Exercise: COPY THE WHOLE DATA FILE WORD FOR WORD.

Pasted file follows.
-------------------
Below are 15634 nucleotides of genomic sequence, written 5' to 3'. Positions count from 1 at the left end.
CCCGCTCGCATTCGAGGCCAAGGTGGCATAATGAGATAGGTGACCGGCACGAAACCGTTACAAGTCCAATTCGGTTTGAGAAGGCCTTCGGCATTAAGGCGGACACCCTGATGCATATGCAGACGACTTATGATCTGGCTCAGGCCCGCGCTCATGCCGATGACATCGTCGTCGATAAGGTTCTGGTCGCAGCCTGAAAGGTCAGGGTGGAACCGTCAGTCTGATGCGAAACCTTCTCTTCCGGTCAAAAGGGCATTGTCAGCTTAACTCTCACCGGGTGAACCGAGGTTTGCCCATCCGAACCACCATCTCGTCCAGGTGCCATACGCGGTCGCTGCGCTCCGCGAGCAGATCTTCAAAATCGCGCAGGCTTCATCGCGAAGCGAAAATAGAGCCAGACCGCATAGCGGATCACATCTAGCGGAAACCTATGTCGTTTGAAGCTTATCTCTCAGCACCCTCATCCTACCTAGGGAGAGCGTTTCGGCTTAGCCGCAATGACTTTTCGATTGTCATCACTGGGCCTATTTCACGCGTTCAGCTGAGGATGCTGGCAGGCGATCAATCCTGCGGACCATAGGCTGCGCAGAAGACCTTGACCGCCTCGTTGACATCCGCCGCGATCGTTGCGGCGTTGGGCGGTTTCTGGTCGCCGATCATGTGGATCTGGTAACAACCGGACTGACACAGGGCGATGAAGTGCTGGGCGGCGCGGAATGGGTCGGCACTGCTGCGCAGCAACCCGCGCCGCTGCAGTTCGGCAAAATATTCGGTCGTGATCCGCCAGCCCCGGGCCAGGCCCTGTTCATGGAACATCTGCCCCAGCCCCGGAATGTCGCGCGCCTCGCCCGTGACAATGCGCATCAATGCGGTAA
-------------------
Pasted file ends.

Below are 15634 nucleotides of genomic sequence, written 5' to 3'. Positions count from 1 at the left end.
CCCGCTCGCATTCGAGGCCAAGGTGGCATAATGAGATAGGTGACCGGCACGAAACCGTTACAAGTCCAATTCGGTTTGAGAAGGCCTTCGGCATTAAGGCGGACACCCTGATGCATATGCAGACGACTTATGATCTGGCTCAGGCCCGCGCTCATGCCGATGACATCGTCGTCGATAAGGTTCTGGTCGCAGCCTGAAAGGTCAGGGTGGAACCGTCAGTCTGATGCGAAACCTTCTCTTCCGGTCAAAAGGGCATTGTCAGCTTAACTCTCACCGGGTGAACCGAGGTTTGCCCATCCGAACCACCATCTCGTCCAGGTGCCATACGCGGTCGCTGCGCTCCGCGAGCAGATCTTCAAAATCGCGCAGGCTTCATCGCGAAGCGAAAATAGAGCCAGACCGCATAGCGGATCACATCTAGCGGAAACCTATGTCGTTTGAAGCTTATCTCTCAGCACCCTCATCCTACCTAGGGAGAGCGTTTCGGCTTAGCCGCAATGACTTTTCGATTGTCATCACTGGGCCTATTTCACGCGTTCAGCTGAGGATGCTGGCAGGCGATCAATCCTGCGGACCATAGGCTGCGCAGAAGACCTTGACCGCCTCGTTGACATCCGCCGCGATCGTTGCGGCGTTGGGCGGTTTCTGGTCGCCGATCATGTGGATCTGGTAACAACCGGACTGACACAGGGCGATGAAGTGCTGGGCGGCGCGGAATGGGTCGGCACTGCTGCGCAGCAACCCGCGCCGCTGCAGTTCGGCAAAATATTCGGTCGTGATCCGCCAGCCCCGGGCCAGGCCCTGTTCATGGAACATCTGCCCCAGCCCCGGAATGTCGCGCGCCTCGCCCGTGACAATGCGCATCAATGCGGTAA